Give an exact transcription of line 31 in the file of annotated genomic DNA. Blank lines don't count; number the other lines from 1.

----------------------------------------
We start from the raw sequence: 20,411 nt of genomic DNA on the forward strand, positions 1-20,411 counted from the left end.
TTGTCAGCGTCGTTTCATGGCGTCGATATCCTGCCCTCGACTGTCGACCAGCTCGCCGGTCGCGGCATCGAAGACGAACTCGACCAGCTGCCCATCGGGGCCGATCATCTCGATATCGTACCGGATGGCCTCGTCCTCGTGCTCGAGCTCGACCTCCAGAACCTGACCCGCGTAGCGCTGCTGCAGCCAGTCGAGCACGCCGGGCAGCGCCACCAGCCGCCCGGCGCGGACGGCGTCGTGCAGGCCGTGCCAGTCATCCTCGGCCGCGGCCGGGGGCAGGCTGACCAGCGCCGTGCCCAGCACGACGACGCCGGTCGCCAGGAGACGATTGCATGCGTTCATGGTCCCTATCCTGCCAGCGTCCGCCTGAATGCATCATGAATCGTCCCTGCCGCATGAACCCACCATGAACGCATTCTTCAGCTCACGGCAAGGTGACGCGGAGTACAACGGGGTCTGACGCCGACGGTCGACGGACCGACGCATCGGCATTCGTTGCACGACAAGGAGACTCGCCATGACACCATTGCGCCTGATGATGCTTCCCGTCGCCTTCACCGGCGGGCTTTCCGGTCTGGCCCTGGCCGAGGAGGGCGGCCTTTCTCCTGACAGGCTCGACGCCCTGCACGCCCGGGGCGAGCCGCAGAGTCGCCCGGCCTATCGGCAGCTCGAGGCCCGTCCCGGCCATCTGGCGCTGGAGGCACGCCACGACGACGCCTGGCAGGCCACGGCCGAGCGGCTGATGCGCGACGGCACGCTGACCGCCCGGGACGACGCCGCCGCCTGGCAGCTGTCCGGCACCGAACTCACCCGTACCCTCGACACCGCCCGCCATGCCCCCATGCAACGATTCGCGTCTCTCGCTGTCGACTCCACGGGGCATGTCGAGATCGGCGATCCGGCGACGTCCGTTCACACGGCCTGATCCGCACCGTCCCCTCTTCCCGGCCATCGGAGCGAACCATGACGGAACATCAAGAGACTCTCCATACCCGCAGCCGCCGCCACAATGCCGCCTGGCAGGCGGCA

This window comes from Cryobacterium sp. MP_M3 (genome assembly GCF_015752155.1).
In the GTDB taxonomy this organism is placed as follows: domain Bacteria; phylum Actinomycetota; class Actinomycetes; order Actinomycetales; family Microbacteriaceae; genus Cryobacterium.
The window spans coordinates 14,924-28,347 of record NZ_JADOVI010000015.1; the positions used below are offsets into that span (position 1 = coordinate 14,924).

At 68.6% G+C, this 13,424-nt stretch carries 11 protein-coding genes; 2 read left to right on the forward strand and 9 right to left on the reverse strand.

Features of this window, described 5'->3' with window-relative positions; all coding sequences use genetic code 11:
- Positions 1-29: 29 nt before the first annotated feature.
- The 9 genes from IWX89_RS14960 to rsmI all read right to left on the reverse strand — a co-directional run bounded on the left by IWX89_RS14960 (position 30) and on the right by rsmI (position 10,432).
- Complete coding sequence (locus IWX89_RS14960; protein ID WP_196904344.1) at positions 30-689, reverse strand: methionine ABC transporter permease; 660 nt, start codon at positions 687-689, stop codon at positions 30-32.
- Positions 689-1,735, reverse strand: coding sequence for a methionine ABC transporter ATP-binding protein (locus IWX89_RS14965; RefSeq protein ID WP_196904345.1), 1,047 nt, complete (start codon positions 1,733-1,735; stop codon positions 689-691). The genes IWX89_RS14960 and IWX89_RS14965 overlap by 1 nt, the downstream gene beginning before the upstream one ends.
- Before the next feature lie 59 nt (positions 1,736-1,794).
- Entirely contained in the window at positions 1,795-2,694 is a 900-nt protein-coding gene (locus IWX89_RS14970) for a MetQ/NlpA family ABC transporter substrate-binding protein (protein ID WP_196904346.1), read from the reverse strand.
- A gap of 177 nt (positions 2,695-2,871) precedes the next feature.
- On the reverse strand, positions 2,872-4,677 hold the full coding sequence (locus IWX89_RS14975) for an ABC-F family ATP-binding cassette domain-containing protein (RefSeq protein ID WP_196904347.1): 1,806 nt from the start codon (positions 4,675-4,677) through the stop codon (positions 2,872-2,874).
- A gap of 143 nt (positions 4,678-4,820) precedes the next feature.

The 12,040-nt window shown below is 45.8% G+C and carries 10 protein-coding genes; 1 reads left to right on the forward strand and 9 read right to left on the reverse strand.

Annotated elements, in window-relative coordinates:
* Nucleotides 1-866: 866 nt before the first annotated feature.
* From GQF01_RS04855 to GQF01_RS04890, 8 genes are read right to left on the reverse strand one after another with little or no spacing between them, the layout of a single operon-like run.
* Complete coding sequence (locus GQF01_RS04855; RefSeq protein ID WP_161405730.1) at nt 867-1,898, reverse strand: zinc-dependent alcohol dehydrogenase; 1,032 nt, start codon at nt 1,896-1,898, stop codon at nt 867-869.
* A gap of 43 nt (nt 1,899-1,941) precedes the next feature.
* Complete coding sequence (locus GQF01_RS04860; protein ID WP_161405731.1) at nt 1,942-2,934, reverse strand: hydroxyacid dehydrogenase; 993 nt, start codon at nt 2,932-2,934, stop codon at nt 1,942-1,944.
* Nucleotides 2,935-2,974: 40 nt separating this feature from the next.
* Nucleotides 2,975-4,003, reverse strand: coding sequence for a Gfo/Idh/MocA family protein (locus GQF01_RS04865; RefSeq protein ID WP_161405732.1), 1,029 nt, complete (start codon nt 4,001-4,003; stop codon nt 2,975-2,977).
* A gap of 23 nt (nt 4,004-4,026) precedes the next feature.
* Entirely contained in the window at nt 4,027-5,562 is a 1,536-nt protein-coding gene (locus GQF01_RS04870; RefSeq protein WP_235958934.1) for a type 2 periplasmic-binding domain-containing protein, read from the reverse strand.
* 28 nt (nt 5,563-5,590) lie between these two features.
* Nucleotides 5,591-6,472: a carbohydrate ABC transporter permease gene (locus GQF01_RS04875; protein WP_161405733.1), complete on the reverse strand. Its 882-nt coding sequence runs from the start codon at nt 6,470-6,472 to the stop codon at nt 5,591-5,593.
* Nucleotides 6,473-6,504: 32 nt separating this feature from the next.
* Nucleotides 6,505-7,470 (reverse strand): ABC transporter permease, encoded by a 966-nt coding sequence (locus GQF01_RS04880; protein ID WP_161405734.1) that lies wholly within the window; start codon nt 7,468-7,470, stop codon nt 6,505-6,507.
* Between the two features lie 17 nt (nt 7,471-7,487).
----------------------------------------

* Nucleotides 6,505-7,470 (reverse strand): ABC transporter permease, encoded by a 966-nt coding sequence (locus GQF01_RS04880; protein ID WP_161405734.1) that lies wholly within the window; start codon nt 7,468-7,470, stop codon nt 6,505-6,507.